Israel's Knesset Parties Engage in Exclusive Conversations with Jewish Federations January 24, 2013
After several months of political campaigning, Israel’s election results were much closer than anyone predicted and captured a wide swath of the public’s attention. The country experienced its highest voter turnout in over a decade, and the announcement of initial exit polls drew an all-time record of viewers for any broadcast in Israel.
To help the North American public better understand the results, the key players, and the main concerns of the Israeli people, The Jewish Federations of North America’s Israel & Overseas Affinity Group held a series of three exclusive teleconferences relating to the elections.
The series concluded yesterday, with a call featuring Dr. Arik Carmon, president and founder of the Israel Democracy Institute. Carmon discussed the results of the elections and speculated on what is now in store for Israel with the new Knesset.
Carmon reported that every election in Israel's history has been tight, and this election was no exception. The results have left Israel with twelve small parties represented in the Knesset, a major sign of instability ahead. With 47 new Members of Knesset who have never served before, the governing body will take some time to adjust. In addition, the Knesset now has 26 women, the highest number in any Knesset.
The key challenges for the 19th Knesset include working on the peace process and the accompanying pressure from the international community, as well as dealing with defense concerns. The Knesset will need to tackle problems in the Israeli economy, including its 40 billion NIS deficit and, most immediately, passing a budget for 2013. Israeli internal conflicts continue to cause anxiety, and many are concerned about the enlistment of Haredim (ultra-Orthodox) into the army.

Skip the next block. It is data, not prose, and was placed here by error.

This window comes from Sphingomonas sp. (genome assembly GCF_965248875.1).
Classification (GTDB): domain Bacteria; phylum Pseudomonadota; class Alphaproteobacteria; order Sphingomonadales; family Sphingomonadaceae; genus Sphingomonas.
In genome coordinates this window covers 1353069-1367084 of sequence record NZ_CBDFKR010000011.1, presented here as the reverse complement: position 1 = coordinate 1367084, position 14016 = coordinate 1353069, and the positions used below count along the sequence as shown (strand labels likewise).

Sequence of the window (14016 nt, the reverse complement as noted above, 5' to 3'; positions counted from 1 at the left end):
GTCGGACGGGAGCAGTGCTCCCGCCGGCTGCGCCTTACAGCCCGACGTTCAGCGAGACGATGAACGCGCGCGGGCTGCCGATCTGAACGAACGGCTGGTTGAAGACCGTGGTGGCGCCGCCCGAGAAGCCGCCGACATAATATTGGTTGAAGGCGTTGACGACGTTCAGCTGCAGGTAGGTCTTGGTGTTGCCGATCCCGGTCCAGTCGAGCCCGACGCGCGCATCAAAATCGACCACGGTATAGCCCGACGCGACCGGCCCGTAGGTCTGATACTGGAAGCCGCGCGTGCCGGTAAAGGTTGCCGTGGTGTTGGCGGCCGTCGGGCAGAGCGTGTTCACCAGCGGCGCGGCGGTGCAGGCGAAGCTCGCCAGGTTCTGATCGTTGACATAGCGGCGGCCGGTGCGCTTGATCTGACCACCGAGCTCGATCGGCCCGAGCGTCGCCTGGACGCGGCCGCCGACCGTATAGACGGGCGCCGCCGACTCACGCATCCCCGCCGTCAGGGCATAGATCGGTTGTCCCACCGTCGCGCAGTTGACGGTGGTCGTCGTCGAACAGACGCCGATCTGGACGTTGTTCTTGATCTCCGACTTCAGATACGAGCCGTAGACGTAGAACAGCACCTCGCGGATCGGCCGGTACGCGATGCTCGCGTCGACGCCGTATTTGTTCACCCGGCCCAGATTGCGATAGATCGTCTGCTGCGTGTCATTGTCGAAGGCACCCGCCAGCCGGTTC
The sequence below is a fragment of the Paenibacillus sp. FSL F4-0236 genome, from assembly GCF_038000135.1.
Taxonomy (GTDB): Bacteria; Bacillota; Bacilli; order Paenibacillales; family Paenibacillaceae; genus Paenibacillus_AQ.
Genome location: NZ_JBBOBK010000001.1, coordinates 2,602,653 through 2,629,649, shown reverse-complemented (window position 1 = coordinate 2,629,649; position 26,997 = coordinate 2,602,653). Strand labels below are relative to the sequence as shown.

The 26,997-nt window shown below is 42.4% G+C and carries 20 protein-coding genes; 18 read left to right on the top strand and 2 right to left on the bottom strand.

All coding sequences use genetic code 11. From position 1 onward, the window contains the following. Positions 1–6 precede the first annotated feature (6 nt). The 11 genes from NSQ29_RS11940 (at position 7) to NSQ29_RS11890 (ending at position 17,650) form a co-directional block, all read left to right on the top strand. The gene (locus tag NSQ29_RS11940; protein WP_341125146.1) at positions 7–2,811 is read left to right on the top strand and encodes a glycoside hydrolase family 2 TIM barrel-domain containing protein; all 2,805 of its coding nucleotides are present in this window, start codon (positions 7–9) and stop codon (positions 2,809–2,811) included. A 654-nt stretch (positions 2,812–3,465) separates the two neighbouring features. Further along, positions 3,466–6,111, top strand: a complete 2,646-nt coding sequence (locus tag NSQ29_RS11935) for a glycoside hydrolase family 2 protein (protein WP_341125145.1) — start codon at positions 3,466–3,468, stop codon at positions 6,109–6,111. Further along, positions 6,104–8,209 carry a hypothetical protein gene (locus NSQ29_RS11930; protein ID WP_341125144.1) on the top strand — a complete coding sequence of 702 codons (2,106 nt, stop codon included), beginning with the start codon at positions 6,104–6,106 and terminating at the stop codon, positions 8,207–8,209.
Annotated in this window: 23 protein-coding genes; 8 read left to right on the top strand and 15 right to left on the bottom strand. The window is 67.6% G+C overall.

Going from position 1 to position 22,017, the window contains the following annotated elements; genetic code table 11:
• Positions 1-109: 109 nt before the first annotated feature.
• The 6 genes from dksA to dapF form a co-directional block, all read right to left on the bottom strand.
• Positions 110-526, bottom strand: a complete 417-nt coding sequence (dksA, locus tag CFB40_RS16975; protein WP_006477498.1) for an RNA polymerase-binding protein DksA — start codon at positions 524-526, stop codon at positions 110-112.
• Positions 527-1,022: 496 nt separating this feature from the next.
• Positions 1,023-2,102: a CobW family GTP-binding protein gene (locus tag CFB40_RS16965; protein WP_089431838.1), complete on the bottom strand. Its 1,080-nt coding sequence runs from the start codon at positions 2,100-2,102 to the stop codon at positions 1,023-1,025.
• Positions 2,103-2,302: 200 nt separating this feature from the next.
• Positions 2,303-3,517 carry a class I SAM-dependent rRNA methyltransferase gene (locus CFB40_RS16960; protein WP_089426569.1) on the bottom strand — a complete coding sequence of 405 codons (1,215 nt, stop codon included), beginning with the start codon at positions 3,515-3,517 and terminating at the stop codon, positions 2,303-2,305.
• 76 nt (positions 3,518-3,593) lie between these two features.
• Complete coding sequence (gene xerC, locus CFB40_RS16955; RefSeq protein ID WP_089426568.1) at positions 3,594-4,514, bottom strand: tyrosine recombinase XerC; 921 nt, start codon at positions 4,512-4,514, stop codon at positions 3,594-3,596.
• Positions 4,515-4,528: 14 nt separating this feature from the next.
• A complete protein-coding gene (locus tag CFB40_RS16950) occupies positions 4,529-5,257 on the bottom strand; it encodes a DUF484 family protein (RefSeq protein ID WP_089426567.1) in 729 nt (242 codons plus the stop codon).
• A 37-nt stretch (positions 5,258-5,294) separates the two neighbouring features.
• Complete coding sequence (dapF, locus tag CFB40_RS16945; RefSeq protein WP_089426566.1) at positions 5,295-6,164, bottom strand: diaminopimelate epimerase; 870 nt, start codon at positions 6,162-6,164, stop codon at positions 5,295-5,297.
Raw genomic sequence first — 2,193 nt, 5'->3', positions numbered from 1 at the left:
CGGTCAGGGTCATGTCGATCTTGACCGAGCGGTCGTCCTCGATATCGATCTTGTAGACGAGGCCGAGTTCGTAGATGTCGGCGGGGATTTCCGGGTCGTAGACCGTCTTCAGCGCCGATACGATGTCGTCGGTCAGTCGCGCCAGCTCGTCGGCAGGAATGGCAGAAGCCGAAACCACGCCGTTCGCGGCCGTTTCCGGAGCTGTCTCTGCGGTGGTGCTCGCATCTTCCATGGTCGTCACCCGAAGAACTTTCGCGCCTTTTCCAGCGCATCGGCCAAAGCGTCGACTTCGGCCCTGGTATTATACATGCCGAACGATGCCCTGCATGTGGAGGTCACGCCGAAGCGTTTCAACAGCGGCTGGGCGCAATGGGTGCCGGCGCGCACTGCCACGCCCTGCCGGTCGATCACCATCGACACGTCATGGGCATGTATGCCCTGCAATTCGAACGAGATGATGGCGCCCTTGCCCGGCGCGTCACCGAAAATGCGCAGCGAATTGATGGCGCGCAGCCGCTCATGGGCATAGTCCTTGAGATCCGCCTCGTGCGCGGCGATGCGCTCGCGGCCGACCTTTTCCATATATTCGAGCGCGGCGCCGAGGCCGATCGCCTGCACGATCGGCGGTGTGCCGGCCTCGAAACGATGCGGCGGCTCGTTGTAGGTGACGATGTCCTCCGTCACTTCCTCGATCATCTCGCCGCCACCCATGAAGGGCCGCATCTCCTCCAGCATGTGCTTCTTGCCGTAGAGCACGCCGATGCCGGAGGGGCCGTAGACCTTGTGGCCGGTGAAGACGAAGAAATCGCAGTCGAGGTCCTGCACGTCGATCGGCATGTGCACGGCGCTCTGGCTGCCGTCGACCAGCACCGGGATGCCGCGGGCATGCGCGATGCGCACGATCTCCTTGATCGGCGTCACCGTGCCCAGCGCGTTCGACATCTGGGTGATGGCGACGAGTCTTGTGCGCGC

All eyes are on Prime Minister Benjamin Netanyahu to see what type of coalition he will form with the other parties and what role a potential visit from Obama in the coming year might play.
Earlier this month, JFNA held two teleconferences featuring representatives from Israel’s major political parties, enabling the North American Jewish community to learn about each party’s main platform and direction.
The first call, held on January 10, included the Labor, Jewish Home and Meretz parties. Member of Knesset Dr. Nachman Shai (former Senior Vice President of JFNA’s predecessor, UJC), represented the Labor Party, headed by Shelley Yacimovich; Member of Knesset Nitzan Horowitz represented the Meretz Party; and Uri Bank represented HaBayit Hayehudi (Jewish Home). Discussion topics ranged from personal conscience and civil obedience in the IDF, to the advancing of the peace process with the Palestinians, and the pros and cons of forming a coalition in the government.
The second call, held on January 17, featured the Likud Beitenu, Hatenua and Yesh Atid parties. Knesset candidate Mr. Danny Hershtal, a marketing and PR consultant, represented Likud; Professor Alon Tal, chairman of the Green Movement, represented Hatenua (Tzipi Livni's new party); and Rabbi Dov Lipman, well known for his work fighting religious extremism in Bet Shemesh, represented Yesh Atid. The candidates touched on topics like religious-secular representation within parties, whether parties stand for anything other than their leaders and workable solutions for unity.
The calls focused on a wide range of concerns pertinent to Israel's election process, leadership and future, and provided listeners with a solid background to the events as they took place in Israel. JFNA’s Israel and Overseas Affinity group aims to provide the North American Jewish community with information and a connection to topics of relevance in Israel.
To hear the teleconferences in full, please find recordings of all three calls here.